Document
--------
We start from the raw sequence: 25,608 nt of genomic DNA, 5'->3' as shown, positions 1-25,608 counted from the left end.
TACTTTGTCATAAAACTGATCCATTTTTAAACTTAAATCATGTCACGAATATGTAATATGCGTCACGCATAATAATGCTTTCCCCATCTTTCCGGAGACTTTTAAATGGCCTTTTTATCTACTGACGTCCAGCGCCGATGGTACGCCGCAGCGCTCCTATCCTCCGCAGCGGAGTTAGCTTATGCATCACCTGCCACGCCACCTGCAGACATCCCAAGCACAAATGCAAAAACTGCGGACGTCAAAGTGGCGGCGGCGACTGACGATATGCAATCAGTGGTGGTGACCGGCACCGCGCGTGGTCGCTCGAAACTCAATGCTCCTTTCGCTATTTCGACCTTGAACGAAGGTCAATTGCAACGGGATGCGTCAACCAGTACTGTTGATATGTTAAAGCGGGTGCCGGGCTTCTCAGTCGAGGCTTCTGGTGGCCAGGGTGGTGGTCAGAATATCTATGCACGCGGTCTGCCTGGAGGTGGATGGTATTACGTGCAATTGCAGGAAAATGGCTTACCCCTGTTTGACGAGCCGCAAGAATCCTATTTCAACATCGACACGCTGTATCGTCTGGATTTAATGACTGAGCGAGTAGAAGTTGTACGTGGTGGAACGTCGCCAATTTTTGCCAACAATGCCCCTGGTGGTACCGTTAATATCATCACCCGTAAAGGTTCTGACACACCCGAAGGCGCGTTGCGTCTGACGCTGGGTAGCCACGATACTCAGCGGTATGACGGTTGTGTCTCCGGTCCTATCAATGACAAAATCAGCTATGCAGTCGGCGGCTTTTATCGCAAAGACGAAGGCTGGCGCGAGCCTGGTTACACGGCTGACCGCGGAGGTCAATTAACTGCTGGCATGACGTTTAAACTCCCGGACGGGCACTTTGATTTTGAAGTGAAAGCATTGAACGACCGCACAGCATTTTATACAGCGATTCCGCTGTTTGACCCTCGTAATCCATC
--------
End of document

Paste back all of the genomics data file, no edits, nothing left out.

We start from the raw sequence: 25,608 nt of genomic DNA, 5'->3' as shown, positions 1-25,608 counted from the left end.
TACTTTGTCATAAAACTGATCCATTTTTAAACTTAAATCATGTCACGAATATGTAATATGCGTCACGCATAATAATGCTTTCCCCATCTTTCCGGAGACTTTTAAATGGCCTTTTTATCTACTGACGTCCAGCGCCGATGGTACGCCGCAGCGCTCCTATCCTCCGCAGCGGAGTTAGCTTATGCATCACCTGCCACGCCACCTGCAGACATCCCAAGCACAAATGCAAAAACTGCGGACGTCAAAGTGGCGGCGGCGACTGACGATATGCAATCAGTGGTGGTGACCGGCACCGCGCGTGGTCGCTCGAAACTCAATGCTCCTTTCGCTATTTCGACCTTGAACGAAGGTCAATTGCAACGGGATGCGTCAACCAGTACTGTTGATATGTTAAAGCGGGTGCCGGGCTTCTCAGTCGAGGCTTCTGGTGGCCAGGGTGGTGGTCAGAATATCTATGCACGCGGTCTGCCTGGAGGTGGATGGTATTACGTGCAATTGCAGGAAAATGGCTTACCCCTGTTTGACGAGCCGCAAGAATCCTATTTCAACATCGACACGCTGTATCGTCTGGATTTAATGACTGAGCGAGTAGAAGTTGTACGTGGTGGAACGTCGCCAATTTTTGCCAACAATGCCCCTGGTGGTACCGTTAATATCATCACCCGTAAAGGTTCTGACACACCCGAAGGCGCGTTGCGTCTGACGCTGGGTAGCCACGATACTCAGCGGTATGACGGTTGTGTCTCCGGTCCTATCAATGACAAAATCAGCTATGCAGTCGGCGGCTTTTATCGCAAAGACGAAGGCTGGCGCGAGCCTGGTTACACGGCTGACCGCGGAGGTCAATTAACTGCTGGCATGACGTTTAAACTCCCGGACGGGCACTTTGATTTTGAAGTGAAAGCATTGAACGACCGCACAGCATTTTATACAGCGATTCCGCTGTTTGACCCTCGTAATCCATC